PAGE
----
The Riot Group Returns With a Uniquely American Political Play | Theater | Seven Days | Vermont's Independent Voice

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The Riot Group Returns With a Uniquely American Political Play

State of the Arts


Published August 11, 2010 at 9:00 a.m.

Mary McCool, Stephanie Viola, McKenna Kerrigan
  • Mary McCool, Stephanie Viola, McKenna Kerrigan

When Adriano Shaplin writes a new play, it’s a safe bet to expect the unexpected. The Burlington-born and -bred founder of the edgy Riot Group theater troupe tackles unusual aspects of thorny contemporary situations. For example, Hearts of Man (2009) focuses on an accused pedophile snared in an Internet sting as it ponders how the judicial system protects or creates victims. Other recent topics include a wartime attempt to assassinate a Middle Eastern dictator and cutthroat media competition to cover 9/11.

Shaplin describes his new work, Freedom Club, as “a savage comedy about the delirium and danger in American extremism.” For audiences accustomed to the playwright’s modern settings and minimalist visual aesthetic, the script takes “unexpected” to surprising new places. The first act features elaborate 19th-century costumes and appearances by Abraham Lincoln and John Wilkes Booth. The second half happens in the future: Tea Partying Virginia, 2015.

This weekend and next, the Old North End’s new Off Center for the Dramatic Arts cofounded by Riot Group member Paul Schnabel — hosts six workshop performances before the show’s official world premiere next month in Philadelphia.

In a phone interview from his New Jersey home, Shaplin details the project’s genesis. Freedom Club’s fresh look and ambitious scope result from an 18-month collaboration between the Riot Group and another avant-garde ensemble, Philly’s New Paradise Laboratories.

“It seemed like the companies were mirror realms of each other,” Shaplin explains. Riot Group is “a very language-based company. We experiment a lot with text, and with different types of storytelling.” New Paradise has “a very rich physical and visual style … Some of their shows have no text at all. So the idea was to bring the two things together and see how we could blend our styles to make a kind of total theater.”

For Freedom Club, the cast and crew come in equal parts from both companies. Since NPL’s Whit MacLaughlin directs, Shaplin wrote a role for himself — the first time he has done so in seven years. “I really wanted to reconnect the experience of writing a show and also being in it,” he explains. “It’s this weird part of my process that seems to yield interesting results. I understand my work better from inside.”

Why did the playwright decide to time-travel, and get Old Abe involved? “The only reason to tell a story about the past is to tell a story about the present,” Shaplin asserts. “Writing through the past or writing through the future can be a way of presenting an alternate take on the now.”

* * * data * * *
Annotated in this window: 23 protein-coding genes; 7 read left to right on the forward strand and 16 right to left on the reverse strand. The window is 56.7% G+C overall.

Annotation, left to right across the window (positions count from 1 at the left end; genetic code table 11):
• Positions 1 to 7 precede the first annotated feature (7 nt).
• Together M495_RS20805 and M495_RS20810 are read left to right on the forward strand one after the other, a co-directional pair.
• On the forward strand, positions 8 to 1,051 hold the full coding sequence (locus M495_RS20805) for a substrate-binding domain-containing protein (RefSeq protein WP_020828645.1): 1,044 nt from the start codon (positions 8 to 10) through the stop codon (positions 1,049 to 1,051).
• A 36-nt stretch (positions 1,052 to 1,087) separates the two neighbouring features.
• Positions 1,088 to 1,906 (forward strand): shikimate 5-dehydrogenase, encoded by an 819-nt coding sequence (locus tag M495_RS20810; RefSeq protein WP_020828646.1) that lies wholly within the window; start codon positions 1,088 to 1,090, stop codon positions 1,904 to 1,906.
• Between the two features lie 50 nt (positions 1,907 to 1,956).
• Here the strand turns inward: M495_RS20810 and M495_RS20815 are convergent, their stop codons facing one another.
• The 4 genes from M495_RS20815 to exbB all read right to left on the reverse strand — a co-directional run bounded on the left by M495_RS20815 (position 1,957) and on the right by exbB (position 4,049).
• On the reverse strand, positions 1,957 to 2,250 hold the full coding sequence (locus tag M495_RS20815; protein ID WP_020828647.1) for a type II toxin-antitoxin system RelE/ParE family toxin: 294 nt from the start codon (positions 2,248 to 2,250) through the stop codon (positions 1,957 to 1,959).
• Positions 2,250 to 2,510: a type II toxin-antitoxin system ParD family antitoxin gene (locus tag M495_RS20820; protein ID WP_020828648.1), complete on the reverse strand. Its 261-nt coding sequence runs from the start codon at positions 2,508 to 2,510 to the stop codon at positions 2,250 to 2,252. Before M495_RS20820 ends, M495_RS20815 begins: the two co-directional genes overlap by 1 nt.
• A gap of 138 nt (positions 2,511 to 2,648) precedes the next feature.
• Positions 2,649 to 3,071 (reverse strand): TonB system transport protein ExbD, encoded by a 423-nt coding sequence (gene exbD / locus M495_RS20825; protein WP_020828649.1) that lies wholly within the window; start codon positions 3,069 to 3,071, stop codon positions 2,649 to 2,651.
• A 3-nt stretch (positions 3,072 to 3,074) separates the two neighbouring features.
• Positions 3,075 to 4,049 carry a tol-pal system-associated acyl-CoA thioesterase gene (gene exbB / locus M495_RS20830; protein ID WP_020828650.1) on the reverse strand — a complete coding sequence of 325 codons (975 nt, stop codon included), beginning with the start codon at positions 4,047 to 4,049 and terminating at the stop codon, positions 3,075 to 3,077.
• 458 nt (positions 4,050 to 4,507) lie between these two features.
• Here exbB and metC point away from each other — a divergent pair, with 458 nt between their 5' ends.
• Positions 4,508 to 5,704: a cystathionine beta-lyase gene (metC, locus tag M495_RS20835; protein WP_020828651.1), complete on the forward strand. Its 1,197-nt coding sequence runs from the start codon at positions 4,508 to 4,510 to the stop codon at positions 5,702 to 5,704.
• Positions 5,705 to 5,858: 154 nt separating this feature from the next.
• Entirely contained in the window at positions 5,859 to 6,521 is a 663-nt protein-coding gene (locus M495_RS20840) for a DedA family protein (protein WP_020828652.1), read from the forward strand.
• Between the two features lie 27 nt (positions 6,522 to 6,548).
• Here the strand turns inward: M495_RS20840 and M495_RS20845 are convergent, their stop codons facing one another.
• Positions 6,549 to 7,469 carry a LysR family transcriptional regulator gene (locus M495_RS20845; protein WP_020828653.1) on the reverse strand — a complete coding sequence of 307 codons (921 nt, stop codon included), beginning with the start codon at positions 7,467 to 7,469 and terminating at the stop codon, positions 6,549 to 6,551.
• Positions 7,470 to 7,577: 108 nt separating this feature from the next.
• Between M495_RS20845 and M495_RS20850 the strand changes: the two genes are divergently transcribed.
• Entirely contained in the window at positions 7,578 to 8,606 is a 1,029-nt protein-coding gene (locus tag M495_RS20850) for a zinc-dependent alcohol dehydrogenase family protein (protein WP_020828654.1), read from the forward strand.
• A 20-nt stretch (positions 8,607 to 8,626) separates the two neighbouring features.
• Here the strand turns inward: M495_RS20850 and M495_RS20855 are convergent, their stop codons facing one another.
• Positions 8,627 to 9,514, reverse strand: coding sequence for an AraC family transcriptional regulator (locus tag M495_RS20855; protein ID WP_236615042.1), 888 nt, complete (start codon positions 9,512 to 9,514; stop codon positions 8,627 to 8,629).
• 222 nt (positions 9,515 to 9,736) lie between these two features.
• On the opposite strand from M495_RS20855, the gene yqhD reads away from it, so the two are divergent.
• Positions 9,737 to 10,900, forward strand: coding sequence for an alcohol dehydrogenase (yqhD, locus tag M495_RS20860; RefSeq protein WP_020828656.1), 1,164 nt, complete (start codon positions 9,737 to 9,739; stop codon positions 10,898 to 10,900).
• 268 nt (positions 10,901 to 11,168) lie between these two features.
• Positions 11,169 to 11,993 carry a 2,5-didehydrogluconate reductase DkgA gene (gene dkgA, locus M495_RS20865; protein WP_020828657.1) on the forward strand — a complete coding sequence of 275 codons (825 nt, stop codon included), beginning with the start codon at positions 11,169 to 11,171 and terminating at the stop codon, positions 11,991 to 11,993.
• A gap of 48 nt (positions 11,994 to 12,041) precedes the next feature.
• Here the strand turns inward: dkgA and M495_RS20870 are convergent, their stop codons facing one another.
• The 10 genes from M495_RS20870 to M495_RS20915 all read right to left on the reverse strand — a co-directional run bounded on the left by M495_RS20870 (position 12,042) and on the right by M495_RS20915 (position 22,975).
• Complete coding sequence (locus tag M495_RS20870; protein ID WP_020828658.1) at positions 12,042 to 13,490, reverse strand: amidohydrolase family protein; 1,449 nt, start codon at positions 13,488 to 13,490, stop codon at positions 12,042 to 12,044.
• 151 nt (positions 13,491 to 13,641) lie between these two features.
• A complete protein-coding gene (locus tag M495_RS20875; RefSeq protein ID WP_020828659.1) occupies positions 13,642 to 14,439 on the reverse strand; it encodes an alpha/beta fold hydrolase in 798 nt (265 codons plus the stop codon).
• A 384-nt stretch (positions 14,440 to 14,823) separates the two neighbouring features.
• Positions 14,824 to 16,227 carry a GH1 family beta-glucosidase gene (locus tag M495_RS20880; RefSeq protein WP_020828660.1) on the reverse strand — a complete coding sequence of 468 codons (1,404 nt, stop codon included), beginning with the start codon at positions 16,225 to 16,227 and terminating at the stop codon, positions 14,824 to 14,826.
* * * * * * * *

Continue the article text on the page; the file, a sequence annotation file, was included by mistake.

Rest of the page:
Shaplin became intrigued by the pairing of Lincoln and Barack Obama as he watched the 2008 presidential election unfold from England, where he was wrapping up a two-year residency at the Royal Shakespeare Company. “Part of the inspiration for this play was [to] figure out if there was any connection there,” Shaplin recalls.

He discovered fascinating parallels. “If you look at a figure like Barack Obama, there can be these extraordinarily different narratives about a single individual,” he says. “There can be people telling wildly divergent stories about who the president is and what he stands for. And this is true about Lincoln as well … He was the most unpopular president in American history up to that point. He was reviled by many people.”

A surprising link Shaplin found: “One of the slanders that was common to use against Abraham Lincoln was that he was a half-breed, or that he was half black,” he says. “People who hated him called him ‘King Abrahamus Africanus the First.’ Abraham Lincoln was actually called by his political enemies, satirically, the first black president.” Among these enemies was the Know-Nothing Party, “an almost identical cultural phenomenon to the Tea Party,” he notes. Lincoln assassin John Wilkes Booth was a member.

“When I do historical research, I gravitate toward the moments that don’t make sense … the unresolvable contradictions,” Shaplin says. He believes a playwright’s task is to raise questions, not answer them. The tumultuous time of Lincoln provided plenty for Freedom Club. “Why was the right to vote given to former slaves but withheld from white women?” he wonders. And “what is the place of rebellion in our political culture” throughout history? The script explores the ongoing tension between individual freedom and membership in what Shaplin calls “the American club.”

One club Shaplin has belonged to since childhood is the Queen City’s theater scene. Although almost every Riot Group show “has made it to Burlington at some point,” bringing Freedom Club to town for its final tuneup marks “the first time we’re showing something here first,” he says. “It’s a sophisticated piece. We know the Burlington audiences are responsive, honest, sophisticated … Every performance is an opportunity for us to take the temperature of the audience,” he notes. “We’ll be soliciting feedback every night.

“We’re also really excited about the opening of the Off Center,” Shaplin continues. “When I was involved in Burlington theater, I was part of that dream of having spaces that could host and accommodate all the talent … Spaces unlock what can go on.”

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